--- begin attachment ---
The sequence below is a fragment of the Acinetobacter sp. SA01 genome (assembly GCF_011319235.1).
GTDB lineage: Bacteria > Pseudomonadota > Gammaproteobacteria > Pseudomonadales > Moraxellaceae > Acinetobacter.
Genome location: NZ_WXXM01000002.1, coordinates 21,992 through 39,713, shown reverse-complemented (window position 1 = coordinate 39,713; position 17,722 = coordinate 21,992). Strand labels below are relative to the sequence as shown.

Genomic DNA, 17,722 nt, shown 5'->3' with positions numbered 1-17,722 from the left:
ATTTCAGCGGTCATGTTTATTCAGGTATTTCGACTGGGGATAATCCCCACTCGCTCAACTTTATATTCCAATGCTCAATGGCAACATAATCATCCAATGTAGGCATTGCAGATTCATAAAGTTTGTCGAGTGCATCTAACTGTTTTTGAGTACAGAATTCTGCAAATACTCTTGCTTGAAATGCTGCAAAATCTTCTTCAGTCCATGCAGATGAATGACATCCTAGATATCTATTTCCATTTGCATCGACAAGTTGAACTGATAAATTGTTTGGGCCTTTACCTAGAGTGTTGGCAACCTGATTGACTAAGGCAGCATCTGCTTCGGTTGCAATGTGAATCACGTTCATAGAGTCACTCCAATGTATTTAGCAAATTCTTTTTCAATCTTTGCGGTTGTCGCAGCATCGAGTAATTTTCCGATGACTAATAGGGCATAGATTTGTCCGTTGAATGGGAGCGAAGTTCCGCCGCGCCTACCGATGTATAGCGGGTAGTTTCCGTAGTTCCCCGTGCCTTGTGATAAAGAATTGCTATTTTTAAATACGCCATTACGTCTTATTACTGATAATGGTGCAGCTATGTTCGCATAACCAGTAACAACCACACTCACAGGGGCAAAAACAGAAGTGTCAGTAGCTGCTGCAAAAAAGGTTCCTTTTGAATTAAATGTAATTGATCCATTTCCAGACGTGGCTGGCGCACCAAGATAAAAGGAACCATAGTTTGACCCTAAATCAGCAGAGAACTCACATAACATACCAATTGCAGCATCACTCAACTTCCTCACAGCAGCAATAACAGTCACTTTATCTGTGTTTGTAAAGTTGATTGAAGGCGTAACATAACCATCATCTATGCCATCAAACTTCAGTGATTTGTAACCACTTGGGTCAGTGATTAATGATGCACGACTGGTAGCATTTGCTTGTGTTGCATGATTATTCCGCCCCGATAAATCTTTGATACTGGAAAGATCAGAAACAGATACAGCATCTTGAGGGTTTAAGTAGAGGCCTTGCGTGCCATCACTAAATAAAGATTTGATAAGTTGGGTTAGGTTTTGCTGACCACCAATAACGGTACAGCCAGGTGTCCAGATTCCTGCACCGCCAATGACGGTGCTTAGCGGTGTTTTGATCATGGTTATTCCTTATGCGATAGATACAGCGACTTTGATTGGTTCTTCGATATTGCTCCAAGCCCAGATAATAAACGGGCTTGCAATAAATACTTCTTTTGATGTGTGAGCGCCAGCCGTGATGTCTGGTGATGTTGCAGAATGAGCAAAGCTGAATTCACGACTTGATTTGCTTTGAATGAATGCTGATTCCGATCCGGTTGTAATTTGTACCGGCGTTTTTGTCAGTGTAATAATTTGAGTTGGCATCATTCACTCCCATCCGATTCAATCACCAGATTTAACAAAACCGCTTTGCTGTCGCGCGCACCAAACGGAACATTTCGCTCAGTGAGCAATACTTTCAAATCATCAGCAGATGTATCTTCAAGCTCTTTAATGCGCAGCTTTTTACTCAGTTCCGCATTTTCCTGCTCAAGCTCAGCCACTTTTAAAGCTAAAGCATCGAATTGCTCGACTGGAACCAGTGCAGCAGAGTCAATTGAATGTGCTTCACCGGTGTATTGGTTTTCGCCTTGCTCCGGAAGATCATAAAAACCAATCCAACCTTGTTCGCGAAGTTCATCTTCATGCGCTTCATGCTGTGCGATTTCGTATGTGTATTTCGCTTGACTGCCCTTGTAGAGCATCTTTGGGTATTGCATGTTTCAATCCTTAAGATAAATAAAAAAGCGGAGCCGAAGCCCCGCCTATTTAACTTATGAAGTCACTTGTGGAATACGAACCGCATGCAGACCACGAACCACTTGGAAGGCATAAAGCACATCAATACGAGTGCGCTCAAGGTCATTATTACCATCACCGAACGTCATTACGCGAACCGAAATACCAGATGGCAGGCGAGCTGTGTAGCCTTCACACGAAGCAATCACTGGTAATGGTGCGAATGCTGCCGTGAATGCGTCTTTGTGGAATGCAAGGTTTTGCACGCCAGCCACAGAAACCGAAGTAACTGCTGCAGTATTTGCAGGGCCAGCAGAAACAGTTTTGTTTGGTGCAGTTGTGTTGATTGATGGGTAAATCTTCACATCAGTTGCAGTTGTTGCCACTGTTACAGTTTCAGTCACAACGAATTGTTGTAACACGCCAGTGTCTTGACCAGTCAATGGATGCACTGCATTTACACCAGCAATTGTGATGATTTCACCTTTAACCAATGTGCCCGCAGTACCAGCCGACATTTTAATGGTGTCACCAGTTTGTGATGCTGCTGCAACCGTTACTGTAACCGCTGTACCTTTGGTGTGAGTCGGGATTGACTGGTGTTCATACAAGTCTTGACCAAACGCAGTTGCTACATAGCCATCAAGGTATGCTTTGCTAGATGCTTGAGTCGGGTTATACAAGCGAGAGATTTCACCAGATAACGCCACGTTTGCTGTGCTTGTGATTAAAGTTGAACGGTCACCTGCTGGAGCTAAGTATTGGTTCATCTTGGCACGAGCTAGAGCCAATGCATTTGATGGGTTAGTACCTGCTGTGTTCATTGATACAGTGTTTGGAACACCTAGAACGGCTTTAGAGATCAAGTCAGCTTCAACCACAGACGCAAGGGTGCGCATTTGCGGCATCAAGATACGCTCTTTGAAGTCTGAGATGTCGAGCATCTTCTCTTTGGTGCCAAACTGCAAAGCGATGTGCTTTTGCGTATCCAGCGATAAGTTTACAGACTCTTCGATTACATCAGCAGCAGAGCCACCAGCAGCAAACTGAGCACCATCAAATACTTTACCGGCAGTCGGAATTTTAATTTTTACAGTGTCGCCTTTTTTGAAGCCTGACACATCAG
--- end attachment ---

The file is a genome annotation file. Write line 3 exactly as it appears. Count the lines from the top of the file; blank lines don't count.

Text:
Genome location: NZ_WXXM01000002.1, coordinates 21,992 through 39,713, shown reverse-complemented (window position 1 = coordinate 39,713; position 17,722 = coordinate 21,992). Strand labels below are relative to the sequence as shown.